Your sponsor is there to talk you through cravings, to give you advice, and to help you make the right decisions when it’s needed. When you stop calling him or her for advice and help, you’re likely purposely putting yourself in a position where you won’t be held accountable and you won’t need support and help from others. It can also be painful and difficult to put yourself in a position of vulnerability, such as when admitting that you have cravings, want to use, or did use. Talking to your sponsor can be difficult and discussing problems like cravings can feel like letting them down, so many people build bad habits of keeping things to themselves rather than talking it out. This will make you more likely to relapse, even if it’s because you don’t have the support you need when you do need it.
5) Withdrawing from Friends and Family
Your friends and family likely want the best for you but interacting with them after an addiction can be painful and difficult. In addition to the fact that they likely helped you into recovery and therefore have very high expectations regarding your behavior and ability to stay clean or sober, you may be experiencing feelings of guilt and shame over your drug or alcohol abuse and possibly your behavior while addicted. Like with other forms of withdrawal, withdrawing from friends and family can also mean that you’ve faced a triggering moment and are preparing to use or drink again and are therefore subconsciously isolating yourself from the people you feel most accountable to.
Keeping your friends and family close and being honest with them will help you to build a support network capable of helping you to avoid relapse. Friends and family will offer emotional support, will listen to you, will hold you accountable, and can help you through periods by giving you physical support as well.
6) Making Excuses to Yourself
When you slip up, make mistakes, experience cravings, or otherwise fail to meet your own expectations and standards for yourself, it’s important to hold yourself accountable. Making excuses for your own behavior puts you in a position where you allow yourself to use later to relieve stress, because you deserve it, or otherwise because you fail to hold yourself accountable. For example, “just this once”, “I deserve this”, “I had a long day, it’s okay”, etc., will build a habit of allowing yourself to take liberties with yourself.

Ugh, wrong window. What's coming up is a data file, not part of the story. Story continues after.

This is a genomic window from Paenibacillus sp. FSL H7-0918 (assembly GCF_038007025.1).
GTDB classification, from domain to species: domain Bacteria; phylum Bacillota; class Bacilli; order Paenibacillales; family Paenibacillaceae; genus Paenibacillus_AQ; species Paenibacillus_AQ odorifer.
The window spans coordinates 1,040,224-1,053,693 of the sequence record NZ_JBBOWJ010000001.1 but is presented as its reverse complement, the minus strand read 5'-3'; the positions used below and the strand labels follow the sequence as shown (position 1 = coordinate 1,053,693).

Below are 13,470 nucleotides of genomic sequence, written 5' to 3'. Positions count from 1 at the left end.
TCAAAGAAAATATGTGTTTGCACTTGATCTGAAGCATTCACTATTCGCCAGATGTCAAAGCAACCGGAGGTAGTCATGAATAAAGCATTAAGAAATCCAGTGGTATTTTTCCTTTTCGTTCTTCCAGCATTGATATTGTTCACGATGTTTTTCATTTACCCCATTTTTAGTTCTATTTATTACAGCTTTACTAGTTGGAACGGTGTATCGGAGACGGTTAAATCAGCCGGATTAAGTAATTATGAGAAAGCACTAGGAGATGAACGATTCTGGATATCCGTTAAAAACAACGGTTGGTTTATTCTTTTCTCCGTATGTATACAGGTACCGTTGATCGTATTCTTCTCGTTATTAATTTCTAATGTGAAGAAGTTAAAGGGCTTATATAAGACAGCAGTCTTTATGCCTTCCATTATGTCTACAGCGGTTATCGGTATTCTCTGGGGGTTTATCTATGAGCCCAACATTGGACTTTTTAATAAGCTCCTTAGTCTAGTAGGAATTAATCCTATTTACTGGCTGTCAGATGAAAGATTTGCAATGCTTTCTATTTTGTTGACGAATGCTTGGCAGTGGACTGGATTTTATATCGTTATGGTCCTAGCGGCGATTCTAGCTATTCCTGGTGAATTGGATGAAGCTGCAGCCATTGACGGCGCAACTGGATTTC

While you do need to give yourself space to recover, you have to do so in a structured way, where you have defined ways to relax, destress, and give yourself time out or a break. This will help you to prevent using drugs or alcohol as a reward or self-medication for stress and negative emotions, because you won’t be able to make excuses for yourself if you do experience cravings.
7) Not Building Coping Mechanisms for Stress
Stress is one of the primary causes of relapse and addiction and managing it properly will greatly improve your physical and mental health. If you’ve been to a rehabilitation program, chances are that a large focus of the program was to help you manage and control stress. Many clinics use science-based therapies including cognitive behavioral and mindfulness alongside counseling to help patients recognize the source of stress, behavioral responses contributing to stress, and to develop skills and coping mechanisms to actively deal with stress. Letting that training lapse, or not using stress management techniques because you weren’t in a rehab program that taught you those skills is a huge mistake. Recovery will cause a lot of stress, you will face stress at work and from family, cravings and triggers will create even more problems, and you won’t be able to fall back on old ways to relax, like using. Developing good stress management habits is crucial to maintaining your mental health and staying clean or sober.
No matter where you are in recovery, working to build healthy habits is important if you want to stay in recovery. Getting help from friends and family, making a habit of going to group and talking to your sponsor, and building habits to support your physical and mental health are among the most crucial of those.
If you or your loved one needs help, contact us today and feel free to talk to us about addiction treatment programs at our affordable drug and alcohol rehab that fit your needs. The Anaheim Lighthouse is a modern and effective addiction treatment center in Southern California.